China has announced a trade investigation of European wine after the European Union hit Chinese exporters of solar panels with anti-dumping duties.
The Ministry of Commerce's announcement of the wine probe came in the same statement that expressed "resolute opposition" to punitive European tariffs on Chinese solar products. The European duties are a blow to financially strapped manufacturers that are struggling with excess production capacity and a price-cutting war.
A foreign ministry spokesman, Hong Lei, did not respond when asked later at a regular briefing whether the wine investigation was retaliation for the solar duties. Concern about possible retaliation rose after Chinese Premier Li Keqiang warned last month that European anti-dumping action over solar panels would harm both sides.
The ministry said it would conduct an anti-subsidy and anti-dumping investigation of European wine but gave no details of how Beijing believed exports were being subsidised. "We hope the European Union will further show sincerity and flexibility and a mutually acceptable solution can be found through consultations," said the Chinese statement.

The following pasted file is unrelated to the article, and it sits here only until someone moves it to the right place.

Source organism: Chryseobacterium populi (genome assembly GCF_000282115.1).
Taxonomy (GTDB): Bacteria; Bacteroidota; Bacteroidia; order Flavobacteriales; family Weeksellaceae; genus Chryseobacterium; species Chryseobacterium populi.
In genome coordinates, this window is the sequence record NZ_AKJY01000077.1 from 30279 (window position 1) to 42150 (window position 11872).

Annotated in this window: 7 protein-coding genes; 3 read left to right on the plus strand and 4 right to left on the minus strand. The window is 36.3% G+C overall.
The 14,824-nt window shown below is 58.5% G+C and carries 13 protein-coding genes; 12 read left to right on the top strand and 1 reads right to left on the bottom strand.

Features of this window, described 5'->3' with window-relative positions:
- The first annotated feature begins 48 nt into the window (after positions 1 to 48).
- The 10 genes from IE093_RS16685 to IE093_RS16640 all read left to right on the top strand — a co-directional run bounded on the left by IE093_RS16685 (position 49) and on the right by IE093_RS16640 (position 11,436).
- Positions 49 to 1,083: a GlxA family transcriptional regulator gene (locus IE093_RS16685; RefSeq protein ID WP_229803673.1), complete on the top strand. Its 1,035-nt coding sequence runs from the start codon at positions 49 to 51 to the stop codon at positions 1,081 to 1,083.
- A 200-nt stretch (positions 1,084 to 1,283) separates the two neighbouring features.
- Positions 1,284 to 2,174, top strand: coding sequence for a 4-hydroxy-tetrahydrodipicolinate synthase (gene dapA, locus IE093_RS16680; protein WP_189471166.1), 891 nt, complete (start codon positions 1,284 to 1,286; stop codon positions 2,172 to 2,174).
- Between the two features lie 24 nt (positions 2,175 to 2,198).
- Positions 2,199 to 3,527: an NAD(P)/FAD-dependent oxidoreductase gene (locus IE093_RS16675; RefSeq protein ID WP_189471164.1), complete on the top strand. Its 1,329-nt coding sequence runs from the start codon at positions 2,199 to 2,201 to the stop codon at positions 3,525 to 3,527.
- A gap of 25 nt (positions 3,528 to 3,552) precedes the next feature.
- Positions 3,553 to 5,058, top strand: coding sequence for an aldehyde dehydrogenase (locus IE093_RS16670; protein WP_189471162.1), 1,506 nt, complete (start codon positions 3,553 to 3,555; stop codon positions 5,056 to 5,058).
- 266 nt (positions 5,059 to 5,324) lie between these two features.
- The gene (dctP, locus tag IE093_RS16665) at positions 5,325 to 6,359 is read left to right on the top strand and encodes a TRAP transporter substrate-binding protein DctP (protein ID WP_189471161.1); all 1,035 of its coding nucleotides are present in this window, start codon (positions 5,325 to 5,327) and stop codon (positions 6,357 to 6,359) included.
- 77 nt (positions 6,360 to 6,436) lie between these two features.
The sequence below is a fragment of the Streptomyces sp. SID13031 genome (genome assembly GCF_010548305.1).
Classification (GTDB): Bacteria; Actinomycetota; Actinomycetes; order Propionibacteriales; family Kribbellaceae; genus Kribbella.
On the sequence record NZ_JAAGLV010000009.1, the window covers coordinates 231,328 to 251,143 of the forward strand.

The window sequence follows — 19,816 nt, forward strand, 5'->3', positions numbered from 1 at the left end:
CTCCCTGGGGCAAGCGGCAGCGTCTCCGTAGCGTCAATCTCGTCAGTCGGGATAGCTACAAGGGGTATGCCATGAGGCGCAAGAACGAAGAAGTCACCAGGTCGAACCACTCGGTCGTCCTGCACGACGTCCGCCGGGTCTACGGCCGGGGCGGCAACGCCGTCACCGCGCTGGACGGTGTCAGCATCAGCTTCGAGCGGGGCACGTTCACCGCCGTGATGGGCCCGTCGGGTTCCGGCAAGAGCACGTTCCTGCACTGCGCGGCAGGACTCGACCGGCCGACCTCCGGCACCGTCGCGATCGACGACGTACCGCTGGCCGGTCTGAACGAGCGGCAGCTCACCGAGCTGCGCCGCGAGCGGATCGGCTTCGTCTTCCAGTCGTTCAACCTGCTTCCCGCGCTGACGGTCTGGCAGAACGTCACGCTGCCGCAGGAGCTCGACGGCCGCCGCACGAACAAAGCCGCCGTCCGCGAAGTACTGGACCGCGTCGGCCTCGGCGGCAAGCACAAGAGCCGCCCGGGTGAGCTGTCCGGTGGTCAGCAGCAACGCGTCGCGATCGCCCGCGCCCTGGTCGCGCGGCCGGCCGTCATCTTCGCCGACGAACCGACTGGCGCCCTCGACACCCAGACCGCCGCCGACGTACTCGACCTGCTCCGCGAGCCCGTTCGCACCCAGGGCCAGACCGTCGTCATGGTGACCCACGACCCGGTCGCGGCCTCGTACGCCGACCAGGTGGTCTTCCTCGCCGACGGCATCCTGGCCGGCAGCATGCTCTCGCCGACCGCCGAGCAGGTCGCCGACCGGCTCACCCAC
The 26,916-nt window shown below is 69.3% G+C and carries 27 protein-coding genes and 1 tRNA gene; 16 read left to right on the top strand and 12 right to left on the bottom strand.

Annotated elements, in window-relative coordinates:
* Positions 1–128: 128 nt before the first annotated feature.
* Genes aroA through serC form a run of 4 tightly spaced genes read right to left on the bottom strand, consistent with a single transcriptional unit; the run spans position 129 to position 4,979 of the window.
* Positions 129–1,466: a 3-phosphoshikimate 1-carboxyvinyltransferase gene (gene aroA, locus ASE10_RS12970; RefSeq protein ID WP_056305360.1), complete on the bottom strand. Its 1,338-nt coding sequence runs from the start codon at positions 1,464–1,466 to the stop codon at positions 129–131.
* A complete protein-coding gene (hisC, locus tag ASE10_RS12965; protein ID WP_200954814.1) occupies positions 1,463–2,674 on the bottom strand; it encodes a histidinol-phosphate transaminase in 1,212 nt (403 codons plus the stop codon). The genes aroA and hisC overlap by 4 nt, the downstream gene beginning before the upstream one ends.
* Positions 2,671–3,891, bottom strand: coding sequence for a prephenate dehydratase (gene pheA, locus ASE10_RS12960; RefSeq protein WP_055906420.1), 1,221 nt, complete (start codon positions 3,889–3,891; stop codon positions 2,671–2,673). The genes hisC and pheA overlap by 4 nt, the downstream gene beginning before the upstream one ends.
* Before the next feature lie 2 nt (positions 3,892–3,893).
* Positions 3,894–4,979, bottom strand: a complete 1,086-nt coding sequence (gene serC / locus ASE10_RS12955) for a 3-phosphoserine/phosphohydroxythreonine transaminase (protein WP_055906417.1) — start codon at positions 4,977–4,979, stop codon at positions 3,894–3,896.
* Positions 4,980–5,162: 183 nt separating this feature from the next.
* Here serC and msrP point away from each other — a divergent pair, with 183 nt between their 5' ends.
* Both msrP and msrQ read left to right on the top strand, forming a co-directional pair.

Most of China's imports of European wine come from France, Spain, Italy and Germany, according to the Ministry of Commerce. That means that with the exception of Germany, any commercial impact would fall on countries whose governments supported the anti-dumping tariffs.
"We believe there is not dumping of European wines on the Chinese market," said a spokesman for the European Commission, Roger Waite.
Dumping means selling a product abroad at a lower price than at home but some governments also take action if the price is deemed to be below production cost or unfair in some other way.
In Paris, the French agriculture minister, Stephane Le Foll, denied his government subsidises exports. "France doesn't export at a loss or with subsidies. There is not one export subsidy," he said.
The head of a French wine exporters group expressed alarm that the industry was caught in the dispute. "The use of our sector as leverage in a trade dispute is particularly regrettable," said Louis Fabrice Latour, president of the Federation of Wine and Spirits Exporters of France. "We fervently hope that the European Union and China will be able to defuse these trade tensions by dialogue."
The EU has announced duties averaging 47% on Chinese-made solar panels, cells and wafers but said it would postpone imposing the full tariffs until August to allow time for negotiation.